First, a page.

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Pushing Psoriasis to the Limits

by Howard H. Chang

Pushing Psoriasis to the Limits

I appreciate those people in my life who tell me to take it easy or slow down. The other day I talked to my parents who reminded me of just how stressful my life can be. They worry about how all of my responsibilities might impact my health in general and on my psoriasis. When I share about doing something that could make my skin worse, my friends and family often flash yellow and red warning lights.

I sometimes wish I could live without limits, or with special powers, as depicted by those fictitious characters on TV shows or in movies. But real life doesn't work that way, does it? Limitations come with being human. Those limitations may seem even greater when you have psoriasis. With psoriasis, I find there's a fine line between a low stress lifestyle and overexertion.

Striking the Right Balance with Psoriasis Limitations

I first thought about this balance when I considered starting a new degree program almost seven years ago. Now that I've graduated I'm glad that I went back to school. But looking back, life's compounding demands undoubtedly worsened the condition of my skin during busier times.

The need for greater balance also becomes evident when I travel. Recently, I took my family on a week-long trip through southwest South Dakota. We visited Mount Rushmore in the Black Hills, Badlands National Park, and local sights in Rapid City. I ended up driving over 600 miles on the trip. We saw bison, longhorn sheep, trekked through a small part of Wind Cave, and drove through tunnels blasted out from the side of mountains. It was a beautiful trip but it did flare my psoriasis as I feared.

To make matters worse. On our first day in Rapid City, I left my medication in the heat of the rental car while we ate lunch. Once I realized the mistake, I immediately called a nurse. She advised me to not use it since the heat may have compromised the medication.

Just like that one main component of my psoriasis treatment was gone for the week. Quickly changing weather with heat for a few days, then rain, thunderstorms, and the stress of miles of driving may have exacerbated things. Oh, and I never sleep that well in hotels either.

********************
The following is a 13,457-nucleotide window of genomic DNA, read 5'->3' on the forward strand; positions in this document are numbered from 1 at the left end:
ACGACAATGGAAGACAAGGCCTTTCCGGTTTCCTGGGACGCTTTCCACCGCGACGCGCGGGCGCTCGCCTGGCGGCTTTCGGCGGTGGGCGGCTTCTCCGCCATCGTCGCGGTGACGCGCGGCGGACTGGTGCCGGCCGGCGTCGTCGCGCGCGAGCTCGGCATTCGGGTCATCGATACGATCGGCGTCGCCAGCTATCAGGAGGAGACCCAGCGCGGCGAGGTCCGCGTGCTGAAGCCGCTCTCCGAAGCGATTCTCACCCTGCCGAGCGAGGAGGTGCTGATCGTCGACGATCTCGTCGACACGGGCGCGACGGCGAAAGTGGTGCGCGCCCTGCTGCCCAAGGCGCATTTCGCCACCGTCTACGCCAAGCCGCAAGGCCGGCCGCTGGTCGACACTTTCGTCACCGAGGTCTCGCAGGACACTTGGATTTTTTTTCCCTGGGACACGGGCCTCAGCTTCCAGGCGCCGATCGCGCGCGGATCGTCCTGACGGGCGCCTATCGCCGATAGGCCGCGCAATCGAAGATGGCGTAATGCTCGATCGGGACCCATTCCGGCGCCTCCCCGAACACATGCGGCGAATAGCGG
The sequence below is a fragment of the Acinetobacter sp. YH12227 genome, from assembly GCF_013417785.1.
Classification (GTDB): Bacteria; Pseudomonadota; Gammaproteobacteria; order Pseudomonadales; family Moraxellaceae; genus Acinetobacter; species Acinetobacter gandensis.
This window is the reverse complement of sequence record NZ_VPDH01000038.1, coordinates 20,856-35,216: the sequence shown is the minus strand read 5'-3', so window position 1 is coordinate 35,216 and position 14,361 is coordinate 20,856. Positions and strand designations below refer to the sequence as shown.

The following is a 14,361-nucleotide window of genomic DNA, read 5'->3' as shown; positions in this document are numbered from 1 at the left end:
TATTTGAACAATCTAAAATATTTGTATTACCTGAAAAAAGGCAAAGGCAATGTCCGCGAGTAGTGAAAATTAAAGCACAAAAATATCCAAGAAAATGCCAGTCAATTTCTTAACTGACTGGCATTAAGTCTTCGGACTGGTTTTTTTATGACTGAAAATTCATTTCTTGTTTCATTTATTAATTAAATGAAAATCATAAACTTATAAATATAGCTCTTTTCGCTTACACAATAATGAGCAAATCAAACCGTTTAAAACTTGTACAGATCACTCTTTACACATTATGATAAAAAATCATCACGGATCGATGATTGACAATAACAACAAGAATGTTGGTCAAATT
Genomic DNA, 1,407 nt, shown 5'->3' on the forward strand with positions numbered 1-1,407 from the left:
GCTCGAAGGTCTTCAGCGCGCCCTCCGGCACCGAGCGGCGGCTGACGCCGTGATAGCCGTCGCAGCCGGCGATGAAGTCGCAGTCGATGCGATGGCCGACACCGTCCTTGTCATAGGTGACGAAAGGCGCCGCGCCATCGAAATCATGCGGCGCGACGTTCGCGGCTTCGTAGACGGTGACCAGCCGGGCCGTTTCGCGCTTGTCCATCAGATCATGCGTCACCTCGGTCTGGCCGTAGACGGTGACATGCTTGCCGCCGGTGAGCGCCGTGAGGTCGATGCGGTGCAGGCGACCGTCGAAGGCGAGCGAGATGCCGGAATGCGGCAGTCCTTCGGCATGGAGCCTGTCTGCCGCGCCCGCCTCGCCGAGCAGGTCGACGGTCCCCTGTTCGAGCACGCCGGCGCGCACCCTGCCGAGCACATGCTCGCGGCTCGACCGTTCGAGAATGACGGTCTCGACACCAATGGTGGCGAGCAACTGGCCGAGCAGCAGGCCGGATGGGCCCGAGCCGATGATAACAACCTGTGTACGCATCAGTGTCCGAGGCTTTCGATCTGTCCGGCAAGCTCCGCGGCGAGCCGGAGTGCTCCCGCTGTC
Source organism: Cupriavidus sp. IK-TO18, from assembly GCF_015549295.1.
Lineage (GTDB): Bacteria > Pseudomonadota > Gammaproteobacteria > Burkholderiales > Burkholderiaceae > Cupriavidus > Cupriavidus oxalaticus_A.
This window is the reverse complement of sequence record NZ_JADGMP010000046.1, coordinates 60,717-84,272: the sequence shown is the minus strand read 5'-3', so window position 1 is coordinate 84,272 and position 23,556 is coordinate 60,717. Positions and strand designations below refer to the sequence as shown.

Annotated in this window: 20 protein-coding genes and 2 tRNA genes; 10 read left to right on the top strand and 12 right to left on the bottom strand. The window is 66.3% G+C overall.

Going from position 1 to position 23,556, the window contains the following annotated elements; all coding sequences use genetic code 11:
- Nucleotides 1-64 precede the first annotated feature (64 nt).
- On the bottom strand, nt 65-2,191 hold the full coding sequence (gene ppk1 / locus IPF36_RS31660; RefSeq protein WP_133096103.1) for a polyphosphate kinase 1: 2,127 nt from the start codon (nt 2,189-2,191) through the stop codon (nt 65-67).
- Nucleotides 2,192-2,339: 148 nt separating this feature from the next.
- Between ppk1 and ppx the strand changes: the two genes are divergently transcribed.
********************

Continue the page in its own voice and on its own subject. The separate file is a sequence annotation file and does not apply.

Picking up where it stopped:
At this point I ask myself, “Am I too ambitious? Was it too much to push myself to come all the way out to a place where I can't easily replace my medications? Will all the hiking, driving, burger eating activity flare my psoriasis so badly that I can't enjoy the trip? Or should I take the health that I currently have and push out into some activities that will allow me to enrich my life?”

The Impact of Family and Friends

Later I learned that my wife worried about my skin before the trip. Once we learned I couldn't use the medication, she suggested we take a slower pace. However, I had already planned out the daily itinerary for the week before the trip even started. Who knew when I would get back again to see the beauty of South Dakota? I wanted to see it all.

This leads to another question: How much does the role of family and friends affect my decision-making process? Do they ask me to play it safe because they want me to be safe? Maybe they worry just as much—or even more--that we are sacrificing our health. I'm still trying to find that elusive balance between when to take their cues and modify my plans and when to forge ahead to show them that it's okay to let go of their worries for a little bit. It's a give and take type of situation that so often is needed in relationships.

Pushing the Limits

In the end I discovered that there were health benefits to going on this trip, even though I pushed the limits of what I thought would be good for my skin. All the green trees and rolling prairies lifted my spirits and gave me a sense of serenity. Watching bison lumber along the side of our rental minivan made for humorous bonding experiences with my family. We talked and laughed about seeing the bison all the way back to our hotel that night. The unique formations in the Badlands reignited my passion for geography as well as geology.

Among the Black Hills of South Dakota, the sky seemed limitless. Perhaps life with psoriasis will never be limitless, but there are those times when it's worth pushing those boundaries (a bit). Doing so can refresh us and it gives us a broader perspective that I believe is necessary when living with a chronic illness like psoriasis.


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Howard H. Chang is a paid spokesperson by LEO Pharma Inc. The views expressed are his own and do not reflect those of LEO Pharma Inc.

Any suggestions made are not intended to replace the advice of a qualified medical professional. Please consult your healthcare provider prior to making any changes to your treatment, exercise or diet routine.
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